- The employee provides the associated services paid for by your company.
The monies you spend on running your business—phone, internet, power, water, and heat bills—are deductible on tax returns.
You have to ensure that the bills for phone and internet are for work and not personal purposes. If there is a mix of work and personal reasons, you can only write off the cost for business use.
If you converted an area in your home to an office, you could deduct up to $5 for every square foot used for business purposes.
The IRS allows a maximum deduction of up to 300 square feet for a work area used exclusively for business.
Any part of your house that doubles as an office, guest, or dining room doesn’t qualify.
As a small business, there’s always the temptation to avoid paying taxes. However, it’s better to explore the legal means of reducing what you pay to the government than to evade it.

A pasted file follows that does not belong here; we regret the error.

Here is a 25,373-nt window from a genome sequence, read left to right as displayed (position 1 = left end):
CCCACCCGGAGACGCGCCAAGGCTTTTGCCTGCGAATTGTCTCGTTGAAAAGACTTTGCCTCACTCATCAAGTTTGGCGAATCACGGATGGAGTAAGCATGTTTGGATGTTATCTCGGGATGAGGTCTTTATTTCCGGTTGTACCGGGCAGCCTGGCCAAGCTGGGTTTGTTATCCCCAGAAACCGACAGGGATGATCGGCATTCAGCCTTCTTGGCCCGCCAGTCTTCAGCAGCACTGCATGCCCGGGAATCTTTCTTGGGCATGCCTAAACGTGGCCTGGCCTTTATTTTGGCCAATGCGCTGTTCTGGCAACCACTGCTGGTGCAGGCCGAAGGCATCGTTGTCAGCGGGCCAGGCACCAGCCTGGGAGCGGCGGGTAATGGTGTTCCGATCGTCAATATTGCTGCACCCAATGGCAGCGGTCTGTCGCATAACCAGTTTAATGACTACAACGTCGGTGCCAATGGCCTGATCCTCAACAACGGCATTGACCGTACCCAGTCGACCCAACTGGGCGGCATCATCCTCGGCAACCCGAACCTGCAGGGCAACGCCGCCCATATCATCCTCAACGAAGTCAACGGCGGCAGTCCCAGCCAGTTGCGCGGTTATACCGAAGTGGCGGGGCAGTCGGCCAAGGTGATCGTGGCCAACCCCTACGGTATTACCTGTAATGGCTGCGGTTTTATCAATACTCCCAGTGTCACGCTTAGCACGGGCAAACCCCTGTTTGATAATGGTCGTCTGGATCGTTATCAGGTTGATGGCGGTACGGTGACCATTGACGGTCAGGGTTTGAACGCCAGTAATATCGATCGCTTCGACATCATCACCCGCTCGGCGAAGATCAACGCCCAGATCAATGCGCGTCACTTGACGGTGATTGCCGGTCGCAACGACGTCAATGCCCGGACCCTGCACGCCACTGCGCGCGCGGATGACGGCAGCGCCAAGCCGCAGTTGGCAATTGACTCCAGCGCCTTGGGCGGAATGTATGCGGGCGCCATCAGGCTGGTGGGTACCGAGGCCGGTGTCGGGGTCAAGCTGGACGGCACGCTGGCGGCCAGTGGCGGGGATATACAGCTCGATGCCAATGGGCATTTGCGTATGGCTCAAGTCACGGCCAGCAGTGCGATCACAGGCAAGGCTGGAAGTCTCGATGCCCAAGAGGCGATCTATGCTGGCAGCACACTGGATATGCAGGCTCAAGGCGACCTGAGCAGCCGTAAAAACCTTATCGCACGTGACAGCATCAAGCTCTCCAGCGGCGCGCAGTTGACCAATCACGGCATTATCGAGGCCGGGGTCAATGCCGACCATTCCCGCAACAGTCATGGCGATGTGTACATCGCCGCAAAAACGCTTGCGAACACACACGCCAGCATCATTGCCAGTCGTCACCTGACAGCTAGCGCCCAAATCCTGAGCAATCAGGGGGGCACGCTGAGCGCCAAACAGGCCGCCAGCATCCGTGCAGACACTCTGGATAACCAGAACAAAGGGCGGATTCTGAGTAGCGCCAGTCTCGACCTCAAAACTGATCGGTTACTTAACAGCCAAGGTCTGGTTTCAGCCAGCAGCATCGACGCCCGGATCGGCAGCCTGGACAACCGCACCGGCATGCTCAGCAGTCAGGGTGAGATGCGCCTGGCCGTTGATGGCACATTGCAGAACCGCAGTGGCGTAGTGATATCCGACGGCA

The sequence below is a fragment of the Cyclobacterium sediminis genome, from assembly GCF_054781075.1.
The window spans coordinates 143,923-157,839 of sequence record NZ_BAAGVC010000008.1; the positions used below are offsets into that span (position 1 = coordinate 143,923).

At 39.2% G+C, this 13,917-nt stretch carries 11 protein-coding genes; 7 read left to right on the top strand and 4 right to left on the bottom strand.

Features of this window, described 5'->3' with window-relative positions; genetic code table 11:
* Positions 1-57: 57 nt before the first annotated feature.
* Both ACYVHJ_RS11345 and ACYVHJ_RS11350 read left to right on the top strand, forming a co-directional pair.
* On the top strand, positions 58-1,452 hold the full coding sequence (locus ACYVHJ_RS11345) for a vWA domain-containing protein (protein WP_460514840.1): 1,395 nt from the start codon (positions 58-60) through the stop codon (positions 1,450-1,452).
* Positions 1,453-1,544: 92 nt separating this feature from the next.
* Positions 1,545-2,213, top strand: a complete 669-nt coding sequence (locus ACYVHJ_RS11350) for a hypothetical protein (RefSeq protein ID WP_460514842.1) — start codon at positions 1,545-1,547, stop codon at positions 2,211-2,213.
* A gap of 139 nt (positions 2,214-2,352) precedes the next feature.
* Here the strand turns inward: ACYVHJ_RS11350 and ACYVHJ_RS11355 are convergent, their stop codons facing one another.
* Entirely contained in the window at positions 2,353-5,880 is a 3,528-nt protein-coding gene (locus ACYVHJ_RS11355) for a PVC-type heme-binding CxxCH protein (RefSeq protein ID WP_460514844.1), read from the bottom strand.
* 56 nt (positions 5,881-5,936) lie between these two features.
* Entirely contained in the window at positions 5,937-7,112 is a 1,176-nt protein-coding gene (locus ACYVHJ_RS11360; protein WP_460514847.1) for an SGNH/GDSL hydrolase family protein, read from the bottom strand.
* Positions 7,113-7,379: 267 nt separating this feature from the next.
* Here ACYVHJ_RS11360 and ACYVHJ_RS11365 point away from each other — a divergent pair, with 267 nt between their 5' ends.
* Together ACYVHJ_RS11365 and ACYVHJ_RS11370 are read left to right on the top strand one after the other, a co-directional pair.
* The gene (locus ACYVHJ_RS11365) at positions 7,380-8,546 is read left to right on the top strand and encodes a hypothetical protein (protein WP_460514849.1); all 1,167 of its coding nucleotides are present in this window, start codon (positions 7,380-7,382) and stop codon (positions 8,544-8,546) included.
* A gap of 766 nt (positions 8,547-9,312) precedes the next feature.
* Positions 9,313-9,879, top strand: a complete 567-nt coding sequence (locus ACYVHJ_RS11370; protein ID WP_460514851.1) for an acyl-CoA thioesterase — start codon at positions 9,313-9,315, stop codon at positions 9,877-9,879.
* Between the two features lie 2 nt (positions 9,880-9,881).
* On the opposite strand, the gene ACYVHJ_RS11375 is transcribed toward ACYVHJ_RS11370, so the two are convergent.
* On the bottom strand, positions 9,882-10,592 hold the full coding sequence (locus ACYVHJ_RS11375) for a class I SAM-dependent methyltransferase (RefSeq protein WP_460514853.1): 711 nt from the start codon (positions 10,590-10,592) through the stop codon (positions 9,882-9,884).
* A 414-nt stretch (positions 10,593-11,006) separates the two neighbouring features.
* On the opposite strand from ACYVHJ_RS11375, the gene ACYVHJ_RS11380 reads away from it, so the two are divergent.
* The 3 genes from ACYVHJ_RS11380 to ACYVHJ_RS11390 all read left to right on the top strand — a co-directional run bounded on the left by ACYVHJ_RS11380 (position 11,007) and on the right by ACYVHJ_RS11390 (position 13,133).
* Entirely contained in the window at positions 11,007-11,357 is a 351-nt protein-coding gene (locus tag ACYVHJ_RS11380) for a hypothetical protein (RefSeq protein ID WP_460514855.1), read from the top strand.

If you have challenges making sense of all the tax jargon, hiring a financial expert while you focus on growing your business would be best. Akaunting can help you connect with accountants in your location.
Frequently Asked Questions
Who can write off expenses on their income taxes?
- Tax write-offs are open to individuals, freelancers, small businesses, and Corporations.
Should I itemize or take the standard deduction?
- Choosing a method that saves you the most money would be best. If the total of your itemized deductions exceeds your standard deduction limit, you’re better off itemizing and vice-versa.